Is it a myth that you should finish your course of antibiotics
Thursday 10 August 2017
Researchers have recently claimed that the importance of finishing a course of antibiotics is an ‘urban myth’, with not enough evidence to support it – going against what patients have long been told by their doctors. What is the evidence around how long to take antibiotics for, and why are there concerns about overuse of antibiotics?
If a doctor prescribes a course of antibiotics, we’re used to being told that you should always finish all the tablets, even if you feel better before then. The reason behind this is widely regarded to be that there is a risk of the infection returning if the antibiotics are stopped early.
Now this long-held belief is being questioned
A group of researchers have suggested that not only is it not necessary to finish a course of antibiotics, but that finishing the course could actually be increasing antibiotic resistance – the growing problem of bacterial strains becoming resistant to antibiotics and therefore ineffective.
Lack of evidence
The researchers have published a review, which was published in the British Medical Journal, arguing that the advice to always finish a course of antibiotics is not backed up by evidence.
They claim that overuse of antibiotics is actually more problematic than the potential risk of the infection returning: “The idea that stopping antibiotic treatment early encourages antibiotic resistance is not supported by evidence, while taking antibiotics for longer than necessary increases the risk of resistance.”
The advice about finishing a course is thought to go all the way back to when antibiotics were first used, during the 1940s. Of course at that time there wasn’t the present day concerns about overuse of antibiotics and resulting antibiotic resistance.
Stop when you feel better?
The review also highlights the fact that different people respond differently to antibiotics, and that the recommendations for the length of time to take antibiotics for do not take that into account, and is in fact often an arbitrary timeframe.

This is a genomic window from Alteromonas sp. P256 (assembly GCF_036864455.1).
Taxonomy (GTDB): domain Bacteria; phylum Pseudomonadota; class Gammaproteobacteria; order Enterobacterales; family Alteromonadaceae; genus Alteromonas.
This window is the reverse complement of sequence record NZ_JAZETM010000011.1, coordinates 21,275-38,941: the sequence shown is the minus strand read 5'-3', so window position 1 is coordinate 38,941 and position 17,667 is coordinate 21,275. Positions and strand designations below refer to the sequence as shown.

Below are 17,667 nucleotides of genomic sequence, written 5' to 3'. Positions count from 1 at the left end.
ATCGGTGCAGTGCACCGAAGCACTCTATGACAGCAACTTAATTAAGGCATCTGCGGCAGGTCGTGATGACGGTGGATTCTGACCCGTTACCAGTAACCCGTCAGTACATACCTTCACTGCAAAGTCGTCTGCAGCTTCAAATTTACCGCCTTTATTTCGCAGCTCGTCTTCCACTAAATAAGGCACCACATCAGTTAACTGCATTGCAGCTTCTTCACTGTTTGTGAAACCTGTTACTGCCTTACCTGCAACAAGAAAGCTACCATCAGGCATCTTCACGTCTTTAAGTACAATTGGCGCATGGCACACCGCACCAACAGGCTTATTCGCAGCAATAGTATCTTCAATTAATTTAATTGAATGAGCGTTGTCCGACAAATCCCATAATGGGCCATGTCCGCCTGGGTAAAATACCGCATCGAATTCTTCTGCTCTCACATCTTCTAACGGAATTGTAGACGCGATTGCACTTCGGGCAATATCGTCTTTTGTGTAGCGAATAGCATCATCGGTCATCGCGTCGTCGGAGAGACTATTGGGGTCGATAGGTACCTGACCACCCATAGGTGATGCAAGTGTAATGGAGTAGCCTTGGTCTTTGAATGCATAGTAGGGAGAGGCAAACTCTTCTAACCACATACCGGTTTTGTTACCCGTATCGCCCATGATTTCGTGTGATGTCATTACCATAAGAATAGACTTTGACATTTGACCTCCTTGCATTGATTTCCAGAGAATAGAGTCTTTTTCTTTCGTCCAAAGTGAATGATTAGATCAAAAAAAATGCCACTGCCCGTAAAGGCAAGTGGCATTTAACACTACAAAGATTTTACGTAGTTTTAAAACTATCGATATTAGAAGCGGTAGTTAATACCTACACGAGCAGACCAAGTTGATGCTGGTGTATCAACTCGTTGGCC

They suggest that a simpler message should be: ‘stop when you feel better’. The British Society of Antimicrobial Chemotherapy is sceptical of this simplistic message, however. They have said that ‘when you feel better’ is too subjective and risks treatment failure or relapse as people won’t know when the cause of their infection has been eradicated.
They have called for urgent research to identify all those infections that do not need to be treated with antibiotics, and to identify the most effective length of treatment for those infections that do. They added: “We also need a robust assessment of the harm that stopping antibiotics early might cause in higher-risk or vulnerable patients. Doctors and patients should always discuss the pros and cons of antibiotics and, if prescribed, what course length is appropriate.”
NHS and Public Health England advice is still to take antibiotics for as long as your doctor tells you to. This is just one study, they warn, and not the basis for a change in prescribing policy.
There is certainly ever-growing concern about the amount of antibiotics being prescribed, and that there will come a time in the future when none of them will be effective.
The World Health Organization estimates that 700,000 people around the world die each year from drug-resistant infections.
There is a fear that time is running out; that we are losing the battle to stay ahead of resistance of bacterial infections to antibiotics.
It was a decade ago that the superbug MRSA made the headlines with hospital patients getting staphylococcus aureus infections that were resistant to the antibiotic methicillin.
Scares such as these will continue, as scientists struggle to find new antibiotics, which is a difficult and time-consuming process. Any new antibiotics often have their use restricted, in an attempt to preserve their ability to fight infection.
Reduce antibiotic usage
Reducing our use of antibiotics, on a global scale, is thought to be the only way to slow down antibiotic resistance.
That said, a new class of antibiotics has very recently been found to work against the sexually transmitted infection gonorrhoea, which is becoming resistant to existing antibiotics – giving hope that scientists could be finding ways of fighting back against antibiotic resistance.